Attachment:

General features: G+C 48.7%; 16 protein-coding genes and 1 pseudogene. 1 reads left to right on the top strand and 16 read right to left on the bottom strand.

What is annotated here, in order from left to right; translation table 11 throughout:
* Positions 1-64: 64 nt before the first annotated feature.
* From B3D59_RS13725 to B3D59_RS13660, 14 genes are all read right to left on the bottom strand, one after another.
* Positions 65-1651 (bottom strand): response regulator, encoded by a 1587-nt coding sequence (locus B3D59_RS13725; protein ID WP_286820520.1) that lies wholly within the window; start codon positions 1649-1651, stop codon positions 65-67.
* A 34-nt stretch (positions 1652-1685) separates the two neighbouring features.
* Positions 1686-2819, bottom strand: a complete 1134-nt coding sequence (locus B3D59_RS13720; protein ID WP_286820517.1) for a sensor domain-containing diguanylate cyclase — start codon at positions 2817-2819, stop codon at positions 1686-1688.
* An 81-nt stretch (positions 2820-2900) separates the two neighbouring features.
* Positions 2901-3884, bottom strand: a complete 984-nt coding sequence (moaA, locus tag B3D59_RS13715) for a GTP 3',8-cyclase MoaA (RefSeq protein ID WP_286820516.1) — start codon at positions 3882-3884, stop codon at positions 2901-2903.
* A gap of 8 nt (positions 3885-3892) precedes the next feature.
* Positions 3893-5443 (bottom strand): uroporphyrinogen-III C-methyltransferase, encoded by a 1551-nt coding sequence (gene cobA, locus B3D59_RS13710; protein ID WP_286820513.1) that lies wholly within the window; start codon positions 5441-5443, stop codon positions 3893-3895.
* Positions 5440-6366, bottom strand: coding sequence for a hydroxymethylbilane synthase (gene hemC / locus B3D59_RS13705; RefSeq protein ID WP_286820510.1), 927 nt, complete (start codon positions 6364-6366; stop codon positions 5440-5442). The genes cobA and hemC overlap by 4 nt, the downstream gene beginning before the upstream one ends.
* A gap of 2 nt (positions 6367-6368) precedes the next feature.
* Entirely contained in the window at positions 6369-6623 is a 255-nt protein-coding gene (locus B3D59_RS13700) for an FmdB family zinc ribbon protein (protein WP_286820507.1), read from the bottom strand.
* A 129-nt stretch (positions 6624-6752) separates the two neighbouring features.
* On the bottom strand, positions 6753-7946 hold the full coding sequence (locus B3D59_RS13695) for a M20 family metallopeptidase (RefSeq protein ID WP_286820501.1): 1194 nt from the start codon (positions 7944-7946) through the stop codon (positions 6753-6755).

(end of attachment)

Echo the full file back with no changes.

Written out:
General features: G+C 48.7%; 16 protein-coding genes and 1 pseudogene. 1 reads left to right on the top strand and 16 read right to left on the bottom strand.

What is annotated here, in order from left to right; translation table 11 throughout:
* Positions 1-64: 64 nt before the first annotated feature.
* From B3D59_RS13725 to B3D59_RS13660, 14 genes are all read right to left on the bottom strand, one after another.
* Positions 65-1651 (bottom strand): response regulator, encoded by a 1587-nt coding sequence (locus B3D59_RS13725; protein ID WP_286820520.1) that lies wholly within the window; start codon positions 1649-1651, stop codon positions 65-67.
* A 34-nt stretch (positions 1652-1685) separates the two neighbouring features.
* Positions 1686-2819, bottom strand: a complete 1134-nt coding sequence (locus B3D59_RS13720; protein ID WP_286820517.1) for a sensor domain-containing diguanylate cyclase — start codon at positions 2817-2819, stop codon at positions 1686-1688.
* An 81-nt stretch (positions 2820-2900) separates the two neighbouring features.
* Positions 2901-3884, bottom strand: a complete 984-nt coding sequence (moaA, locus tag B3D59_RS13715) for a GTP 3',8-cyclase MoaA (RefSeq protein ID WP_286820516.1) — start codon at positions 3882-3884, stop codon at positions 2901-2903.
* A gap of 8 nt (positions 3885-3892) precedes the next feature.
* Positions 3893-5443 (bottom strand): uroporphyrinogen-III C-methyltransferase, encoded by a 1551-nt coding sequence (gene cobA, locus B3D59_RS13710; protein ID WP_286820513.1) that lies wholly within the window; start codon positions 5441-5443, stop codon positions 3893-3895.
* Positions 5440-6366, bottom strand: coding sequence for a hydroxymethylbilane synthase (gene hemC / locus B3D59_RS13705; RefSeq protein ID WP_286820510.1), 927 nt, complete (start codon positions 6364-6366; stop codon positions 5440-5442). The genes cobA and hemC overlap by 4 nt, the downstream gene beginning before the upstream one ends.
* A gap of 2 nt (positions 6367-6368) precedes the next feature.
* Entirely contained in the window at positions 6369-6623 is a 255-nt protein-coding gene (locus B3D59_RS13700) for an FmdB family zinc ribbon protein (protein WP_286820507.1), read from the bottom strand.
* A 129-nt stretch (positions 6624-6752) separates the two neighbouring features.
* On the bottom strand, positions 6753-7946 hold the full coding sequence (locus B3D59_RS13695) for a M20 family metallopeptidase (RefSeq protein ID WP_286820501.1): 1194 nt from the start codon (positions 7944-7946) through the stop codon (positions 6753-6755).